us a similar opportunity in each of our children’s lives to help them walk with God so they wouldn’t miss out on anything
God intended to do in their lives.

One of the most exciting and rewarding invitations God gives to us is the opportunity to join His activity in our children’s
lives.  Scripture says:

    Sons are indeed a heritage from the LORD, children, a reward.  Like arrows in the hand of a warrior are the sons
    born in one’s youth.  Happy is the man who has filled his quiver with them.  Such men will never be put to shame
    when they speak with their enemies at the city gate.  (Psalm 127:3-5)

While not everyone will be married or have children, for those who do become parents, children are a special
assignment from the Lord.  Wise parents understand God has a unique design for each child, and they should carefully
watch to see where God is at work in each son’s or daughter’s life.  Notice the significant purpose God had for these
children in the Bible:

  • Isaac (Genesis 17:19)

  • Joseph (Genesis 37:5-11)

  • Moses (Exodus 1:15-2:3)

  • Samson (Judges 13:1-5)

  • Samuel (I Samuel 1:11)

  • David (I Samuel 16:11-13)

  • Jeremiah (Jeremiah 1:4-10)

  • John the Baptist (Luke 1:13-17)

The psalmist declared:

    For it was You who created my inward parts; You knit me together in my mother’s womb.  I will praise You,
    because I have been remarkably and wonderfully made.  Your works are wonderful and I know this very well.  My
    bones are not hidden from You and when I was made in secret when I was formed in the depths of the earth.  Your
    eyes saw me when I was formless; all my days were written in Your book and planned before a single one of them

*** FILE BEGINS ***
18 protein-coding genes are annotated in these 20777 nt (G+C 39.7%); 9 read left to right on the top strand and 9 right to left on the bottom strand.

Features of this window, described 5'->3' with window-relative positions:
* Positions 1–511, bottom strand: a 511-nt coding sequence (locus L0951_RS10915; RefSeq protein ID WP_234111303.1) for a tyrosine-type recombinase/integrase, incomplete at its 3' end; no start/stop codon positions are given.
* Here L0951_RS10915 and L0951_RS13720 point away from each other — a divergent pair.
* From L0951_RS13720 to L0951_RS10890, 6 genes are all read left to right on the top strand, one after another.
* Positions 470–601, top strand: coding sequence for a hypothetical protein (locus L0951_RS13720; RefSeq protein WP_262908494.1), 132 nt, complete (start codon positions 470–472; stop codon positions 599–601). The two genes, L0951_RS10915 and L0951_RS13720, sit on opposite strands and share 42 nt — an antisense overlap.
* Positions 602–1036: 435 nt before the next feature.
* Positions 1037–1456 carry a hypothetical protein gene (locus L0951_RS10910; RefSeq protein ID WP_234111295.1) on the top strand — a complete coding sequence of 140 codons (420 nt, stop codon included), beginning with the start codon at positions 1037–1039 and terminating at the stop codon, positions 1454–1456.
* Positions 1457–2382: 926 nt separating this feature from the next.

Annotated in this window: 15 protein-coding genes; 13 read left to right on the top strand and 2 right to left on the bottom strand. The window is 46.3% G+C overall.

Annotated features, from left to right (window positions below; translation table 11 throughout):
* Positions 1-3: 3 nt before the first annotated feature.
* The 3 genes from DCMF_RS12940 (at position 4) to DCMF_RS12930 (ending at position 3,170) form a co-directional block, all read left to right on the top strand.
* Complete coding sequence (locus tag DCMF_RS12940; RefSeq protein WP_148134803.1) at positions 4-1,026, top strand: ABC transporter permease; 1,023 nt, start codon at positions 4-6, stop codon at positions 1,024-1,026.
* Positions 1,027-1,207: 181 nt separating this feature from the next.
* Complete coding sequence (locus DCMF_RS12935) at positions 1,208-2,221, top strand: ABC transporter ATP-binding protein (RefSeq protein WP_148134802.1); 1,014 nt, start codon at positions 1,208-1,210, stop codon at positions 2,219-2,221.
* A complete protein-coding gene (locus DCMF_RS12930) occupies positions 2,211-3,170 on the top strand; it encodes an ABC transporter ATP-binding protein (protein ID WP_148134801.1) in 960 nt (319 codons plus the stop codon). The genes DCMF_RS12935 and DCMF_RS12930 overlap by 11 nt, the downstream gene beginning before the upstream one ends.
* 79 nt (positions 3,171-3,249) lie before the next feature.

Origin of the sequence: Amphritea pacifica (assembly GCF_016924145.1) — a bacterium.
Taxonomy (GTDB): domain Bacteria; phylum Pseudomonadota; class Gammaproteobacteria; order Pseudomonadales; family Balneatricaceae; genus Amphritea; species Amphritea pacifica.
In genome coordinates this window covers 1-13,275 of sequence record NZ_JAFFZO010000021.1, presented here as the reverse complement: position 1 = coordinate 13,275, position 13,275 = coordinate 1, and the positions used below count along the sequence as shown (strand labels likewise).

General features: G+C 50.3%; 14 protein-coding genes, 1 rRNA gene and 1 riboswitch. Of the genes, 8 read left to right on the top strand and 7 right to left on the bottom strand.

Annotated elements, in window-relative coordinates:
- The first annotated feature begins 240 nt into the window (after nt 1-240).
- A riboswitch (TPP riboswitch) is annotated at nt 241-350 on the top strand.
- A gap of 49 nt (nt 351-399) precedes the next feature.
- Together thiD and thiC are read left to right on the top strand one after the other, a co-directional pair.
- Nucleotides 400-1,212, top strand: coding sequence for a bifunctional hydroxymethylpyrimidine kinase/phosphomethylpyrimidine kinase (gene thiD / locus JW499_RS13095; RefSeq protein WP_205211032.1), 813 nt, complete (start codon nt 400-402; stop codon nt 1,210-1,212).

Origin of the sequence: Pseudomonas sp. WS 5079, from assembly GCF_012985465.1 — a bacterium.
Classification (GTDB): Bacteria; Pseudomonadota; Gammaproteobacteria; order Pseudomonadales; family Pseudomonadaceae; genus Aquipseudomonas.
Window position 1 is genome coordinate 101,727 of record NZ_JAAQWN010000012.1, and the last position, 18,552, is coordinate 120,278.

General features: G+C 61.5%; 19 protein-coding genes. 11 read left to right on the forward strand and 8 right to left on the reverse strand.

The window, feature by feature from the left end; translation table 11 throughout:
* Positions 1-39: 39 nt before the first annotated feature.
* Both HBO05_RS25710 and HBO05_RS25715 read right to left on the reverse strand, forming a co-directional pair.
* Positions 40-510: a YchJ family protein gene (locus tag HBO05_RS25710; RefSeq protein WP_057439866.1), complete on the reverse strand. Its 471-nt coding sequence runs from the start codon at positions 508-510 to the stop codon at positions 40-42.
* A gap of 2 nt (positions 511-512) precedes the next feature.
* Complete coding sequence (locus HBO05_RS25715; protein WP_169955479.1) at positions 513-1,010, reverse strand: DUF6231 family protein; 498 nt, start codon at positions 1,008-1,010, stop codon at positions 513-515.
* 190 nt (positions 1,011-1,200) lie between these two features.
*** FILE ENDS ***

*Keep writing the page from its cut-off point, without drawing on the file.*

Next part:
began.  God, how difficult Your thoughts are for me to comprehend; how vast their sum is!  (Psalm 139:13-17)

Since God created every person, only He knows the maximum potential for each life.  He knows what will lead to joy and
fulfillment.  He recognizes our shortcomings.  He understands how our weaknesses can drive us to Him.  By His grace
and power, He can work even through our frailties.  God has given us strengths, which, if submitted to the Holy Spirit’s
guidance, become powerful instruments in His hands.  Each of us has a unique pilgrimage with special insights and
sensitivities that God can use in significant ways for His kingdom.  No success or failure in our lives is wasted with God.  
He does not squander any of our disappointments.  He fashions the unique life to which He calls us, and then He is
glorified when we live for Him.  No life is ordinary when it is in the hands of our extraordinary God.

The apostle Paul gloriously identified God’s eternal design for every person:

    For those he foreknew he also predestined to be conformed to the image of His Son, so that he would be the
    firstborn among many brothers.  And those He predestined, He also called; and those he called, He also justified;